In Indianapolis-1987, the Pan American event found the same hostile environment in several of the scenarios, as in 1999, in Winnipeg, where they even authorized a newspaper, plus a radio station, to whip and incite the desertion of our delegation.
In contrast, never has a U.S. athlete, a member of their delegations or a journalist been assaulted in Cuba, neither physically nor morally. None has been insulted. In March 1999, the Baltimore Orioles baseball team was here, and its players, such as Charles Johnson, known by the fans for his presence in the 1991 Pan American Games, when he hit a decisive home run, was applauded. We gave an earlier ovation to Jim Abbott, that excellent pitcher who was missing a hand, which was not an impediment to his exceptionally. The same applied to his teammates Robin Ventura, Joe Carter or Greg Olson.
It was precisely, in the multisport meeting of America, in 1991, at the dawn of the special period, that Cuba offered US TV to broadcast the Games free of charge.
In Havana, in March 2016, the president of the United States himself attended, in a full stadium, the match between Tampa Bay and Cuba. He was received with utmost respect for his country’s anthem, its flag and his high investiture. There is not a single outrage or slander from the sports press to U.S. athletes. US Baseball players have been received in the bilateral tops and, later, these same people have admired their results in the major leagues, as in the recent cases of Maikel Conforto or Carlos Rodon, the latter author of a zero hit zero runs in this major league season, which was praised by the national sports chronicle.
It has never occurred to anyone that, because of political or ideological differences or because of a criminal blockade, ordered to starve, the work of the governments of the United States, that a baseball player should be booed or mistreated. The same for its President, who sat, with his family, behind home plate at the Latinoamericano sports stadium, a place where the daughter of the legendary Jackie Robinson, received, on behalf of her father, the prolonged applause of tribute to the first Black player in MLB.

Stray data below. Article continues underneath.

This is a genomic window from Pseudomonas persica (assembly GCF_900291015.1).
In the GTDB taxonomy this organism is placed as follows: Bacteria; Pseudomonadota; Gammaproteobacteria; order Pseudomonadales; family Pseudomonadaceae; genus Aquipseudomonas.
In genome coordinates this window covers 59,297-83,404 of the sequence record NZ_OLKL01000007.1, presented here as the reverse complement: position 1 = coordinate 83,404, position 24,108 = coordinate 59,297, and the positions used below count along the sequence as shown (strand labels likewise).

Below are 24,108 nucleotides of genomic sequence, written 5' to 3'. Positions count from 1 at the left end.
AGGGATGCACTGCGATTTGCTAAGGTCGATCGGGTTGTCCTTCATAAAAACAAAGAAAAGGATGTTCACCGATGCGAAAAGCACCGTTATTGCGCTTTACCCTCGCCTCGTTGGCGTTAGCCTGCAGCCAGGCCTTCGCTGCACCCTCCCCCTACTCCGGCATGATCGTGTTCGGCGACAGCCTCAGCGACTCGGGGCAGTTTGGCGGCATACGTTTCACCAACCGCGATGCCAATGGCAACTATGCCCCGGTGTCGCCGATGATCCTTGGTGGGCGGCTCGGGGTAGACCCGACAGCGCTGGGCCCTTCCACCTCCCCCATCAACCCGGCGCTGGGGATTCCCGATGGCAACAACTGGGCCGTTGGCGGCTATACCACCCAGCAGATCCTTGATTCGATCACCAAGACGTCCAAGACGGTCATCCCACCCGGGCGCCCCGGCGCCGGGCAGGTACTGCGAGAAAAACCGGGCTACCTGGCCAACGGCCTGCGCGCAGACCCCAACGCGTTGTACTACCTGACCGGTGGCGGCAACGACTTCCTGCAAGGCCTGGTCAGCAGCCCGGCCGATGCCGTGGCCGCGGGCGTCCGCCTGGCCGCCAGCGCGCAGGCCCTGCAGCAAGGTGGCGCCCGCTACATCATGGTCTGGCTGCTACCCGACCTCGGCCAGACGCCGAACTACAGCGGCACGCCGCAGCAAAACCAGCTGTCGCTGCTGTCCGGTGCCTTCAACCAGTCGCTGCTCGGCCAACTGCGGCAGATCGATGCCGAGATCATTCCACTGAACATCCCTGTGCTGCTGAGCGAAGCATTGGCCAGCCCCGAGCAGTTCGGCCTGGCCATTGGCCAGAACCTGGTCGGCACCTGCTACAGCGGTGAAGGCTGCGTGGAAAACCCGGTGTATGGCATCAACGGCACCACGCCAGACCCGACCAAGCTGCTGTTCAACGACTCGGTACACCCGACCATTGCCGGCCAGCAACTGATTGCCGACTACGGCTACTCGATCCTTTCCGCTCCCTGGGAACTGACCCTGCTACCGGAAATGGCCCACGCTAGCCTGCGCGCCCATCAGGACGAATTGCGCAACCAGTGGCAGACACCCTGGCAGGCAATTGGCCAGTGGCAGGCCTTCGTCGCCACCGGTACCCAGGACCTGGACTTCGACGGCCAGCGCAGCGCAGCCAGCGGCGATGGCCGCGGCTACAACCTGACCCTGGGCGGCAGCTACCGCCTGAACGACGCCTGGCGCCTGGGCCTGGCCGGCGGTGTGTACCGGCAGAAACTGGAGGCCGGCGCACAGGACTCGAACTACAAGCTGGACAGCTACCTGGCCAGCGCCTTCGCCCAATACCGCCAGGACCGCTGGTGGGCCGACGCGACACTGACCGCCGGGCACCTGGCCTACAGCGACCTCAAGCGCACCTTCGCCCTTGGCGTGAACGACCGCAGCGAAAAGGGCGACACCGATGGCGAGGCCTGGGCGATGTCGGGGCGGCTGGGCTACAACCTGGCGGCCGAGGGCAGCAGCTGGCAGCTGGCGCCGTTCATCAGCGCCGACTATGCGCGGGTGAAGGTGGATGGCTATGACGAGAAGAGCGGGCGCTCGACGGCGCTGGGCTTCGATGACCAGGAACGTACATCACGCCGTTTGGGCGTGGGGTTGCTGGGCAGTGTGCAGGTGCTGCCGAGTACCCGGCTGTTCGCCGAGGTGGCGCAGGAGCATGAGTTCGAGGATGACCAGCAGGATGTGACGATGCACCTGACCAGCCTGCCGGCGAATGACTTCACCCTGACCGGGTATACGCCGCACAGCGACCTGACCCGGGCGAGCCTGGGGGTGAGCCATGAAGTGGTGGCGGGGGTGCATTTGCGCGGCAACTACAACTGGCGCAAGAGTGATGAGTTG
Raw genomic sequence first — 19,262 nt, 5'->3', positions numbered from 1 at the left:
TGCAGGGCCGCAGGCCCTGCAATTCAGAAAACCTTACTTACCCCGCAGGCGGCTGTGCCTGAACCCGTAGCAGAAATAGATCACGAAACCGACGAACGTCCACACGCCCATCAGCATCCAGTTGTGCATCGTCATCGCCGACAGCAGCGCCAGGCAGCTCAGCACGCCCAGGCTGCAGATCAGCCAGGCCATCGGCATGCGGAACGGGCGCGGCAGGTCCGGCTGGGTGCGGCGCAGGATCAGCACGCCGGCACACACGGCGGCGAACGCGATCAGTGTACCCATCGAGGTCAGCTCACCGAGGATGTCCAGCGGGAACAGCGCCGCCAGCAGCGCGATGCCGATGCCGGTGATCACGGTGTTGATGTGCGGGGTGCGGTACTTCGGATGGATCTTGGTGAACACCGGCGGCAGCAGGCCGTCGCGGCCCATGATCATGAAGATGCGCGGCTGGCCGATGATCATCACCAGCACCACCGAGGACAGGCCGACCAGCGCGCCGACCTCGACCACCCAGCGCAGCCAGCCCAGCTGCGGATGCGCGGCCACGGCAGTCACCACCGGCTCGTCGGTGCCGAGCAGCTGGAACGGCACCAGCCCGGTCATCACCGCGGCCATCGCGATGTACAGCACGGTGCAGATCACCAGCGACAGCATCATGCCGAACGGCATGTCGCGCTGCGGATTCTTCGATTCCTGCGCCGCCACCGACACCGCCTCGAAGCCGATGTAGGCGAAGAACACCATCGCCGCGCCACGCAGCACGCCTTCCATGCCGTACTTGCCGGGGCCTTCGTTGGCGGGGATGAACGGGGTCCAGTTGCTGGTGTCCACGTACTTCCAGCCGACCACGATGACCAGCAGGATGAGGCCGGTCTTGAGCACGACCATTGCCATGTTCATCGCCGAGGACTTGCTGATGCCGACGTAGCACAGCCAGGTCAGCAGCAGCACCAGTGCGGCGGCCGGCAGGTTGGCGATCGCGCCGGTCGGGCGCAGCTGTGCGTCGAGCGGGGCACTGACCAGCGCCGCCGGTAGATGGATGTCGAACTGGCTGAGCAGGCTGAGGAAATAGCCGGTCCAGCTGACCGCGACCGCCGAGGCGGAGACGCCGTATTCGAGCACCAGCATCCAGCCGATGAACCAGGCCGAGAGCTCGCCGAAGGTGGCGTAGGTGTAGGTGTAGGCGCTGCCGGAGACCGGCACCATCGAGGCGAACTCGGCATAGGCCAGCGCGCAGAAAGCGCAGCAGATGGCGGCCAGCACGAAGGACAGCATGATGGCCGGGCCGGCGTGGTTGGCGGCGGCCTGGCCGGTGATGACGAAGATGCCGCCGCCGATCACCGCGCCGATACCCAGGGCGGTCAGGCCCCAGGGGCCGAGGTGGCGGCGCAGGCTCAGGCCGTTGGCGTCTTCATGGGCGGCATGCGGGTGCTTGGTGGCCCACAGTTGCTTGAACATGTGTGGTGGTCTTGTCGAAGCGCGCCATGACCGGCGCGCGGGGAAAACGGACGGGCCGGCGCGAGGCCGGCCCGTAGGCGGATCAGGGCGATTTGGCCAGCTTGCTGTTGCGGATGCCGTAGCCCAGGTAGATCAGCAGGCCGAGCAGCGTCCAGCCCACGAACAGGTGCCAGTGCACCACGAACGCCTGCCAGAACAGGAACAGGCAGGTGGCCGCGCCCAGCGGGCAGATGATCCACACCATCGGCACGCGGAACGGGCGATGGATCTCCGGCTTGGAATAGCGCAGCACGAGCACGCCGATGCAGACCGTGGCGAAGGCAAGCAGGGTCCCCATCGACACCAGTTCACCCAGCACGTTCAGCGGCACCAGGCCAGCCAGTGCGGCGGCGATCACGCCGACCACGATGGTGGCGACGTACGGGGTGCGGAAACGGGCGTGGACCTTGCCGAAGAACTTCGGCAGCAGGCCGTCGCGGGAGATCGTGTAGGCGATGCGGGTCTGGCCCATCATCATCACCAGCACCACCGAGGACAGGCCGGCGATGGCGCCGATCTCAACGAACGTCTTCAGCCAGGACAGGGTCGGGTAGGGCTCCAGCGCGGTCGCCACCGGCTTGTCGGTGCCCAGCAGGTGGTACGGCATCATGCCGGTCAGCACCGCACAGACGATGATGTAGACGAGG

Those who today seek to attack and repudiate the Cuba team in Florida have recognized, as they themselves published in social networks, that the issue is political, and it does not matter that they are athletes, artists, journalists or doctors, that they are not government officials. They, like their bosses, do not act against governmental structures, they act against the people, because that, people, are the ball players, whom Otaola, disrespectfully, called hairy rats.
By the way, the players who are looking for their Olympic ticket are clear that their mission there is to play baseball and give a good show to the crowd and to many of their followers who will go to support them. They seek they want the victory of their country, like those who this weekend spoke out against the blockade in several U.S. cities.
For the haters, even if they do not understand a thing, we leave them two messages in the voices of Martin Luther King, Jr., pastor of the Baptist Church, and José Martí. The Cuban-born Martí said: “Nothing a man does debases him more than to allow himself to stoop so low as to hate someone”. And the most universal of Cubans portrayed them: “The barbarians who entrust everything to force and violence, build nothing, because their seeds are of hatred”.